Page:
It’s time to celebrate! Every month in 2013 I’m learning a new craft, and now I’m halfway through.
When I learned embroidery in February I got close to giving up. The fine embroidery threads I had bought didn’t appreciate my fumbling. I got sore fingers and tangled threads for my trouble.
Then I tried embroidering with yarn. I loved it! If you’re nervous to tackle embroidery, try yarn. It exaggerates the stitches, so it’s perfect for learning how they work. It helps that it builds up quick and looks good, too!
- DK or thinner yarn
- Needle with large enough eyelet for yarn
(Yarn needles might not be sharp enough)
- Fabric of choice (I’m using denim)
- Embroidery hoop
The stitches you’ll learn:
- Running stitch
- Blanket stitch
- Lazy daisy stitch
- Chain stitch
Let’s get started!
Running stitch is the simplest of stitches. It’s good to know for hand-sewing, too. The trick is to keep the spacing and length of stitches even. When sewing, the smaller and closer together the stitches, the more secure it is.
Blanket stitch starts at the ‘top’, where you want the upper line of the blanket stitch to be. Take the yarn to the front, then take the yarn through the fabric like shown. The ‘legs’ of blanket stitch will be in line with where you put the needle.
Blanket stitch builds up in the same way. The needle always goes over the yarn, to catch it in place.
When you need to connect to blanket stitch, take the yarn to the front like shown. Be sure to match the spacing. Take the yarn under the established blanket stitch and pull the yarn through the back. Again, match the spacing and length of the ‘leg’ to the blanket stitch you’re connecting to.
Lazy Daisy Stitch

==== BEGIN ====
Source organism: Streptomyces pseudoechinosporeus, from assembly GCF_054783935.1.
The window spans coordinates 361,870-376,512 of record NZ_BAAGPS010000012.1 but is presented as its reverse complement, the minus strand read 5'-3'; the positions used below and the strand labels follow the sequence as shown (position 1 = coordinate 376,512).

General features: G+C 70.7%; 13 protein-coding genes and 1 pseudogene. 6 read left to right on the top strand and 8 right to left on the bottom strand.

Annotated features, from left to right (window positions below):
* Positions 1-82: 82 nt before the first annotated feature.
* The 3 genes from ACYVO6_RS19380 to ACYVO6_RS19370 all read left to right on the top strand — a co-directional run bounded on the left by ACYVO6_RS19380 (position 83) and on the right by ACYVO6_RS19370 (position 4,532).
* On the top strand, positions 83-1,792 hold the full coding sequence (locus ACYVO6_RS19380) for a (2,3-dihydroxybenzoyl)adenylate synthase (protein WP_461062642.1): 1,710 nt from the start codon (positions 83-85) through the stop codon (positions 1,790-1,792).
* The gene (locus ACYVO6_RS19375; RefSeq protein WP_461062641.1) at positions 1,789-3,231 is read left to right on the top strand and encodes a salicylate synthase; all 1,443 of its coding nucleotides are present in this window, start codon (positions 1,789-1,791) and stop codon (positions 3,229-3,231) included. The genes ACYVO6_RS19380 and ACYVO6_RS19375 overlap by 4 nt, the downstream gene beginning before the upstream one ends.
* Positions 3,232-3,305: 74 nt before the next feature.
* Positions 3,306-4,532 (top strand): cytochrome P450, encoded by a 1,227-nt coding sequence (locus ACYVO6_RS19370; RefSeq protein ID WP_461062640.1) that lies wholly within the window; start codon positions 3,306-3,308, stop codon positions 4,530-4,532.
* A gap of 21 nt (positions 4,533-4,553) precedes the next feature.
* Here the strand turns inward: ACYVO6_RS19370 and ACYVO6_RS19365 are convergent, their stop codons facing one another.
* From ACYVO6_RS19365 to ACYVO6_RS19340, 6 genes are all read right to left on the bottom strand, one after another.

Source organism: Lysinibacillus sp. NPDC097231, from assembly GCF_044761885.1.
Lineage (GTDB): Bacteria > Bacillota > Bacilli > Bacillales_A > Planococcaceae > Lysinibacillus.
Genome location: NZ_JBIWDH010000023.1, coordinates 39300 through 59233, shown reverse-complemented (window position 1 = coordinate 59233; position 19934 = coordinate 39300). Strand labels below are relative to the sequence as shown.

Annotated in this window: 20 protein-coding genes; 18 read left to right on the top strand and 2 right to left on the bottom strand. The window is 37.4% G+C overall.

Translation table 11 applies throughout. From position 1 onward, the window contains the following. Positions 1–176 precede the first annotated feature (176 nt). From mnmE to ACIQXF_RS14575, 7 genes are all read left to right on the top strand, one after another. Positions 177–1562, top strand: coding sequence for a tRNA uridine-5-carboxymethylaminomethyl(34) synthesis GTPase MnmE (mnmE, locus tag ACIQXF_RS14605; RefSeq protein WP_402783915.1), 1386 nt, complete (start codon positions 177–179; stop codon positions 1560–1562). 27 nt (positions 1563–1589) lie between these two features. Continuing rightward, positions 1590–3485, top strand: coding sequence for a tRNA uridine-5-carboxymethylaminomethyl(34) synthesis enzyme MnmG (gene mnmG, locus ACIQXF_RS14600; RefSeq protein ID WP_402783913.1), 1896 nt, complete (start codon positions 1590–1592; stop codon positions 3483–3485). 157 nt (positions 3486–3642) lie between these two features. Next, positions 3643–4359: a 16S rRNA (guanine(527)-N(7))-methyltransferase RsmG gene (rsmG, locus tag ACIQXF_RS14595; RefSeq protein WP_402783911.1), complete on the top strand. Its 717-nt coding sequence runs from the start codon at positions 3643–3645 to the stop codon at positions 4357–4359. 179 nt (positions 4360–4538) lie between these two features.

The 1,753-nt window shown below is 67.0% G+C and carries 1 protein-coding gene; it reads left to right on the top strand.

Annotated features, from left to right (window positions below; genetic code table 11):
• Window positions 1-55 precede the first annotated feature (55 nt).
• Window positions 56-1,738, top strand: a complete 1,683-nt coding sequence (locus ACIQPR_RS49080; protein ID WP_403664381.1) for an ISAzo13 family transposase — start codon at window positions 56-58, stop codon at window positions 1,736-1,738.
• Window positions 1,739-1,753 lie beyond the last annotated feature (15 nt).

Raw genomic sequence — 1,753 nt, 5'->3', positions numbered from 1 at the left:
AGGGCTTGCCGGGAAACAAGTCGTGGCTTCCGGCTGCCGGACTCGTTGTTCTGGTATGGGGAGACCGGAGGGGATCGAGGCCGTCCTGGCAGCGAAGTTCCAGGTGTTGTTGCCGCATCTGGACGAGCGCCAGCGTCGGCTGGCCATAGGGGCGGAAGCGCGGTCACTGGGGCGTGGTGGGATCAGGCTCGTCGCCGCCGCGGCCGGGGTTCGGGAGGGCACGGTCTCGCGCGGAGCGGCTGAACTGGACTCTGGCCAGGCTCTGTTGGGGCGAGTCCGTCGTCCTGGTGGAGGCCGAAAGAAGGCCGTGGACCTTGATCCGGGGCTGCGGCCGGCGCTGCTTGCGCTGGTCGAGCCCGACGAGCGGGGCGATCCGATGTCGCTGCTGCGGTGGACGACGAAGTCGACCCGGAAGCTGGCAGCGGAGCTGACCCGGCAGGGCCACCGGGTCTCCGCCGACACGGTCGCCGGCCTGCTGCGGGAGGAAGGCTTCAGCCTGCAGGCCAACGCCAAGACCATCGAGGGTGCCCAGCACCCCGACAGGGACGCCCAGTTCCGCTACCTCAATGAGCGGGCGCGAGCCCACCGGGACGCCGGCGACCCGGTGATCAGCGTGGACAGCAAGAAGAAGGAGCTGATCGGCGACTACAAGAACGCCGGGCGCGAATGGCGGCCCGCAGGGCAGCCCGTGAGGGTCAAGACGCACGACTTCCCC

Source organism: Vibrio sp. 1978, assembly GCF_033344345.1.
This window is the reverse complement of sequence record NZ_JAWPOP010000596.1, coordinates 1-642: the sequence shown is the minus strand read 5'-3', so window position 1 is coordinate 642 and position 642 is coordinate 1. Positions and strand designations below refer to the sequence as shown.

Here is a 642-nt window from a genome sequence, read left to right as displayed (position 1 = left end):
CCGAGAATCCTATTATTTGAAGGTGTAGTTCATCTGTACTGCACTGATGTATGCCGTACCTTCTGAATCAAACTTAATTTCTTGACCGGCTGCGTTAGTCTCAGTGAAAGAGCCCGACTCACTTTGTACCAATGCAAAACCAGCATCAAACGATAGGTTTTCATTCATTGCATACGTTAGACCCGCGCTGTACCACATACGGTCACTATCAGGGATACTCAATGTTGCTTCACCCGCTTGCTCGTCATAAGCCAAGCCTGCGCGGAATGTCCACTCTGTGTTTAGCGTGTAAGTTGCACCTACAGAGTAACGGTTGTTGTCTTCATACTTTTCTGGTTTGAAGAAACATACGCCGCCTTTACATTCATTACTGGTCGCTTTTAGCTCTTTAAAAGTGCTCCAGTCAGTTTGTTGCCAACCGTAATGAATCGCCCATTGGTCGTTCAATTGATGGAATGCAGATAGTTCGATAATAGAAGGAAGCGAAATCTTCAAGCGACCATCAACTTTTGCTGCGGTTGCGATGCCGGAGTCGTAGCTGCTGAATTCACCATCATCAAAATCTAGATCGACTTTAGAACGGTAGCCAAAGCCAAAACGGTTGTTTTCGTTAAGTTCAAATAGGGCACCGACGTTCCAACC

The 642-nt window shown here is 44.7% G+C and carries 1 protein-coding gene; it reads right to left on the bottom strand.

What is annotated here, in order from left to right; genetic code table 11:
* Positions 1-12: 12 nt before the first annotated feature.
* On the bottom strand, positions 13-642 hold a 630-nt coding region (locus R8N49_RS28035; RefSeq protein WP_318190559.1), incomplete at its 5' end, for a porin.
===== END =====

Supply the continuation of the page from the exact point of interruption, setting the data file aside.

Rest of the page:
Lazy daisy is the quickest way to make a flower in embroidery. Take the yarn to the front, then first push the needle back through the same hole and through to the front again like shown in the photo. The length of the needle underneath the fabric will be the length of the lazy daisy petal.
Pull the yarn through, then fasten in place with a tiny running stitch.
Get more tips for the lazy daisy stitch in my lazy daisy lavender cushion tutorial.
Chain stitch is very similar to lazy daisies, but the chain keeps building on itself. First, create a small running stitch. Pull the yarn to the front again, the distance away being how long you want each chain to be. Take the yarn underneath the running stitch, and pull through to the back in the same hole.
Keep taking the yarn underneath each chain, keeping the spacing regular.[divider top=”0″]
Done! You’re ready to tackle some patterns or create a decorative sampler for yourself. Edging tote bags or tea towels with different stitches is a quick and beautiful way to practise stitches.
In July I’m learning sewing. Be sure to practise these stitches, because I’m going to share a bright sewing project to better enjoy some summer sunshine…
Can you guess what it’s going to be? ;)
More embroidery goodness on these fantastic blogs: